The United States needs to re-think workforce development

Published 4:37 pm Wednesday, October 23, 2019

Originally published in The Hill


Over the next decade, a skills gap in manufacturing may leave an estimated 2.4 million jobs unfilled in the United States. This is not only a major problem for American businesses and the economy, but also a tragic loss of opportunity. The manufacturing industry offers immense benefits and the satisfaction that a stable, well-paying job can provide. But there’s a big problem. Manufacturing faces a perception issue and fewer students are pursuing these careers because many simply aren’t aware of what opportunities lie ahead. The good news is this is fixable. Among the solutions are an increased emphasis on technical education programs where students graduate with the skills necessary to fill jobs, changing the public perception of manufacturing jobs to reflect their status as high-tech professions, and encouraging companies to invest and prioritize job training and continuing education for their employees.

The first and easiest step is encouraging enrollment in technical colleges at the community and junior college level. While four-year university programs are what high schoolers are typically pushed to pursue and they provide great benefits, it may not be the right track for every student and often involves taking out debilitating student loans. As an alternative, society needs to embrace and educate our young people about other good options that exist. Let’s seize the opportunity now while they work to determine their career paths and prepare for professional life.

Perhaps one reason why young people aren’t entering into these technical programs that will place them in a job-market filled with openings is a perception that these programs are less admired than four-year university programs. This is a perception that society and companies must work to change. Schools like San Jacinto College, a community college in the greater Houston area, prepare their students for high-tech jobs that produce real, tangible products, and play an essential role in our economy and society. The school offers world-class petrochemical degrees and certificates in electrical technology, environmental health and safety technology, welding, and process technology that position students for success immediately upon graduation, most often with a much more manageable level of student debt. These are rewarding jobs currently sitting unfilled that could position them for financial success. This financial success helps lay the foundation for a happy and productive life, and we believe there is nothing more admirable than that.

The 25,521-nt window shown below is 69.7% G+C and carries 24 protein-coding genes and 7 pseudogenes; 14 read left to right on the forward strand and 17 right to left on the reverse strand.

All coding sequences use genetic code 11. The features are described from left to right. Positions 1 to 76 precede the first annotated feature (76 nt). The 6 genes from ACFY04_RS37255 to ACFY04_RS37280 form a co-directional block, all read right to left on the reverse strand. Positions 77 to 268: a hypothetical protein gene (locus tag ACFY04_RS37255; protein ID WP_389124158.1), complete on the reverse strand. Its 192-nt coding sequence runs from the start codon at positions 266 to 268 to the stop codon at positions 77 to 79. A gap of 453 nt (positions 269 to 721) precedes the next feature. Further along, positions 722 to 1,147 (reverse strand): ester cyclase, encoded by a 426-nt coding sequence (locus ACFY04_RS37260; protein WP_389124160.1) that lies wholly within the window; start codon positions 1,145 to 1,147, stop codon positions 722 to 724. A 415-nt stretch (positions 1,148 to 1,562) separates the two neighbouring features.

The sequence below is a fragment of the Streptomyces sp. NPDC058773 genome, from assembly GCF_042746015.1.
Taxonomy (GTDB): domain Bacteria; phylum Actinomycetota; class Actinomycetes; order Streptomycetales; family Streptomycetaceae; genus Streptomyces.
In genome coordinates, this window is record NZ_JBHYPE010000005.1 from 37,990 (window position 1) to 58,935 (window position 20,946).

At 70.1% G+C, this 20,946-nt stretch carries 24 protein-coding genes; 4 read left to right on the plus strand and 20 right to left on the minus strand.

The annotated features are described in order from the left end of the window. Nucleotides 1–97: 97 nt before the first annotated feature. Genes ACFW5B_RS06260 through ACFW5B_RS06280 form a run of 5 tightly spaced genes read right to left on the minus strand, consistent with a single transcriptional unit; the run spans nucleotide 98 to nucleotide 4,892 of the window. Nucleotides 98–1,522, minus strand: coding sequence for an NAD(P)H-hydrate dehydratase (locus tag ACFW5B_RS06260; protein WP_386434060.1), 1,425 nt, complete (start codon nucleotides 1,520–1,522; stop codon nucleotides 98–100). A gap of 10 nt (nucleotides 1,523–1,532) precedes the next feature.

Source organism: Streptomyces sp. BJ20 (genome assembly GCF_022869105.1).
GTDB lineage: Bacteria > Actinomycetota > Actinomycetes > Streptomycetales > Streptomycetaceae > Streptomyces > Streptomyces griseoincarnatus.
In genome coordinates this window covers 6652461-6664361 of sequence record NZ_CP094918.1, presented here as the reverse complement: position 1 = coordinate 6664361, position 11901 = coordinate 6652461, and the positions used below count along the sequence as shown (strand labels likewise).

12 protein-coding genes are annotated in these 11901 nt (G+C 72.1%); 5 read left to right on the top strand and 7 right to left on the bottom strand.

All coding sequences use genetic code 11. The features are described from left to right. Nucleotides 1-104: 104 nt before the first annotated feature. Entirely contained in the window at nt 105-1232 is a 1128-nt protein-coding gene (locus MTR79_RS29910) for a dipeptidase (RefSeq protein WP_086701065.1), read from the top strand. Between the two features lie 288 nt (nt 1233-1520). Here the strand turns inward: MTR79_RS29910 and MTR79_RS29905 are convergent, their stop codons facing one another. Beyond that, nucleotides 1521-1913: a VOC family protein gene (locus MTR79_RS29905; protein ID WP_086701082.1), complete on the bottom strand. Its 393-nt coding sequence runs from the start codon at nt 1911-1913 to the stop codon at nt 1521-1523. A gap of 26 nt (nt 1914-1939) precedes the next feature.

American companies must also do more to promote workforce development and continuing education. LyondellBasell continually looks for new ways to contribute to workforce development and help employees advance and grow. LyondellBasell is a future-focused company committed to ensuring the next generation of workers is set up for success. That’s why all new engineers are partnered with a senior engineering mentor who can provide guidance and feedback. The company also recently donated $5 million and hundreds of volunteer hours to San Jacinto College to position the school as a training hub for the petrochemical industry in the U.S. Additionally, LyondellBasell contributes to transition training skill initiatives for veterans to help our nation’s heroes in their next career.

Legislation also plays a vital role. We need support for programs that promote an educated and skilled workforce to meet industry’s labor needs. This includes securing the necessary funding for career and technical education, expanding dual credit opportunities between public junior colleges and high schools, while also supporting programs that create workforce training apprenticeship programs.

One of the principles that have made our country so successful and a beacon for the world is the belief that every American should have the opportunity to succeed if they put in the hard work and take initiative. The enormous number of unfilled manufacturing positions represents vast untapped potential and presents a clear opportunity for changes in policies and attitudes to quickly result in greater social mobility, increased economic success, and improved outcomes for the next generation of American workers.


Congressman Brian Babin is the U.S. Representative from the Texas 36th District. Larry Taylor is the Texas state senator from the 11th Senate District. Bhavesh V. (Bob) Patel is the CEO of LyondellBasell, one of the largest plastics, chemicals, and refining companies in the world.